My World of Religion, Politics, Entertainment and Social Issues

If you are visiting my blog, expecting to see 'Toward a Progressive Catholic Church,' I have changed my title to reflect my wide assortment of interests. Having retired from my secular job, I hope to devote the rest of my life to my hobbies, ministries and perhaps a part-time job that makes good use of my communications skills. This blog will be designed to address my multi-faceted interests.

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Location: Rochester, New York, United States

I have an M.A. in Theology and an M.Div (Master of Divinity) from St. Bernard's School of Theology and Ministry. I am currently a media consultant and promoter of classical music. I am also certified as an officiant by the Federation of Christian Ministries for baptisms, weddings and funerals and minister independently of the Rochester Diocese. My life has encompassed many interesting paths: broadcasting, free-lance writing, video-production, music, ministry and a secular job in government. In addition to this blog, I have a YouTube site at and I have a Facebook page.

Wednesday, March 09, 2005

A Puzzling Paradox

Since 2002 , I have been puzzling over a paradox that has become increasingly clear as the pedophilia crisis in the Roman Catholic Church continues to capture headlines. In brief, it is interesting to note that the hierarchy of the Roman Catholic Church went to great lengths, over the course of several decades, to protect pedohiles. Paradoxically, at the same time, the Vatican has been quick to punish good priests who have simply entered into marriage out of genuine love. Is something wrong here?

When one examines this paradox closely, it becomes perfectly clear that our hierarchy has serious hang-ups concerning sexuality. To understand this better, we need to go back to 1139 and the corresponding Inquisition which was to last several decades. (Some would argue that the Inquisition never ended.) While several attempts were made to mandate celibacy prior to 1139, whereby the solitary life of monks was held up as a model, the year 1139 was the pivotal year whereby celibacy was not only emphasized, but mandated under harsh terms. With the advent of the Inquistion, it was discovered that secret marriages were still taking place, whereby Inquisitors sought out such unions and dished out what they perceived to be appropriate punishments. Consequently, the married priesthood was gone, but not forgotten.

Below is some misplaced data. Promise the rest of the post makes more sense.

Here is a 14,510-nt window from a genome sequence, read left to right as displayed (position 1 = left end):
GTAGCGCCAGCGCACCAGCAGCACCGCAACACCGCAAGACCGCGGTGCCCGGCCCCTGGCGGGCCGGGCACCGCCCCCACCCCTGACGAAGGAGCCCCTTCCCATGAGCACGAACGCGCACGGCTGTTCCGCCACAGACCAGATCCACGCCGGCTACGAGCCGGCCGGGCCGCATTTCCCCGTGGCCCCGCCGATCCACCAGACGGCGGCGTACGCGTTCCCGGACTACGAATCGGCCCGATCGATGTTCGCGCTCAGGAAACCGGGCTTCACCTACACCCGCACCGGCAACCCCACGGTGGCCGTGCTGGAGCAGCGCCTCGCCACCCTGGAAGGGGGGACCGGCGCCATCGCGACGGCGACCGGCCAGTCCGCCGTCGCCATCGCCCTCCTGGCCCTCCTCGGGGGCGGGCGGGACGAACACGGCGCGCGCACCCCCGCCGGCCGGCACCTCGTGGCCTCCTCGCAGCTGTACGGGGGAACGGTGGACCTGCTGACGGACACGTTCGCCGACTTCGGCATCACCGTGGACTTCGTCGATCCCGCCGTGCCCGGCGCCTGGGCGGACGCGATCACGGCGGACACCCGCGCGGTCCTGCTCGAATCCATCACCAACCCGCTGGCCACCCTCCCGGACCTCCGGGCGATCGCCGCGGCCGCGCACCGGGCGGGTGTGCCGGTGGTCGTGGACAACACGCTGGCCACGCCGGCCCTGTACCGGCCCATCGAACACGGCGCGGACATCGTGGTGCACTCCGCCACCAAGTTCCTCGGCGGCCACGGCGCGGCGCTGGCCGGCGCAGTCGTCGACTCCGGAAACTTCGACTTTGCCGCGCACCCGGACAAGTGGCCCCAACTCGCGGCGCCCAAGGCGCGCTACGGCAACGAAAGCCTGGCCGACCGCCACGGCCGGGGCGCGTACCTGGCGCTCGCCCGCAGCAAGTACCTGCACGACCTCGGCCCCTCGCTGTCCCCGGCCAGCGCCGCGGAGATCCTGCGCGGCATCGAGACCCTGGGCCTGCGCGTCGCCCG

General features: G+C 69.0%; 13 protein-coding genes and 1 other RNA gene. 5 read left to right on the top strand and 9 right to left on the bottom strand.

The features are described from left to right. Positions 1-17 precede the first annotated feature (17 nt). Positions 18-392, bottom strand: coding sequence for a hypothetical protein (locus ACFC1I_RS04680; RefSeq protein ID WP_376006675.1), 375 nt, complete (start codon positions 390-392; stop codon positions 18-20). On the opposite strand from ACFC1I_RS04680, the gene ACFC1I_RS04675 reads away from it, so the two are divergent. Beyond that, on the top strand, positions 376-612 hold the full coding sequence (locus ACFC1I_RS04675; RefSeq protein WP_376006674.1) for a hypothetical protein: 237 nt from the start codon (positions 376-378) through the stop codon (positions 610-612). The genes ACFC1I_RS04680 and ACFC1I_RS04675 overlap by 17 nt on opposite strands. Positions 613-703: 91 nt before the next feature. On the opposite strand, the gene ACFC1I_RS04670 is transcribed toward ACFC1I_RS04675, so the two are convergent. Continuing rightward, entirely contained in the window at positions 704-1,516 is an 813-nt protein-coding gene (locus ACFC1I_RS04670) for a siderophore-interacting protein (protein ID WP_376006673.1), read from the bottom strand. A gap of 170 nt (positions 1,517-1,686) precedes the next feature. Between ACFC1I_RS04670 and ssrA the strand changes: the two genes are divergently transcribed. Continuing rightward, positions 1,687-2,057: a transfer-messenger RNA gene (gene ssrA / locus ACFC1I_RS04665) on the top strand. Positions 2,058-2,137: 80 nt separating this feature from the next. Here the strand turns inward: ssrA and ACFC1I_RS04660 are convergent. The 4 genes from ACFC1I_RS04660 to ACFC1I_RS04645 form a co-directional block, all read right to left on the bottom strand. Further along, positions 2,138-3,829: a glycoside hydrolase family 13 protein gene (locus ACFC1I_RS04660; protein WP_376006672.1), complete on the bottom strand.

During the several centuries Roman Catholicism has lived with mandatory priestly celibacy, the hieararchy has thrived in an environment of secrecy. To ensure this secret society, a priest going through the ordination rites routinely made, and continues to make two promises: 1.) obedience to his bishop and 2.) commitment to a life of celibacy.

Through my involvement with CORPUS, I have come to know many priests who have entered into marriage. Unlike the Church hierarchy, you will note that I don't use the term "former priests." While some have elected to go through the process of becoming laicized, others have found ways to continue their priestly ministries. When our hierarchy continues to use celibacy as the determining factor as to who can and who cannot be called a Roman Catholic priest, I am inclined to believe our Magisterium needs to reflect back to the first century Church. In fact, a scenario I continue to picture is that of Peter returning to us for a convocation of priests. I have a sense he would ask a simple question: "Where are your wives?"

How does the Magisterium expect us to take its members seriously when it continues to operate under the umbrella of secrecy and silence on the pedophilia issue? Perhaps more import, how can some of our cardinals and bishops protect guilty priests and at the same time punish good priests for either desiring healthy relationships or entering into marriages?

Through enforced celibacy, members of our hierarchy are contributing in an indirect way toward the suppressed sexuality of priests who are not called to a celibate life. This can lead to problems, some of which are just beginning to surface. This is not to say that celibacy is the cause of pedophilia. Yet, an environment of enforced celibacy can be both attractive to a potential pedophile and a springboard for illicit behavior.

My remarks are in no way designed to insult the many wonderful priests in our ranks who are genuinely called to a life of celibacy. We owe a debt of gratitude to these faith-filled men who continue to serve unselfishly. Yet, I continue to worry about those who commit themselves to a life of celibacy, when in reality they are not called to this way of life; some are able to adjust and others are unable to commit in a healthy way.

When a priest chooses to marry, he should not be required to apply for the laicized state. In fact, some choose not to, thereby incurring the wrath of the powers-that-be. Here lies the paradox: A pedophile priest is bounced from parish to parish, protected by the hierarchy. However, a priest who chooses to marry is forced out of his ministry.

My goal is not to replace celibate priests with married ones. Rather, there is room amongst the ranks of the clergy for celibate men, married men and women. As long as the Pope continues to require a celibate, all-male clergy, the present climate of secrecy will continue and Jesus will continue to weep.


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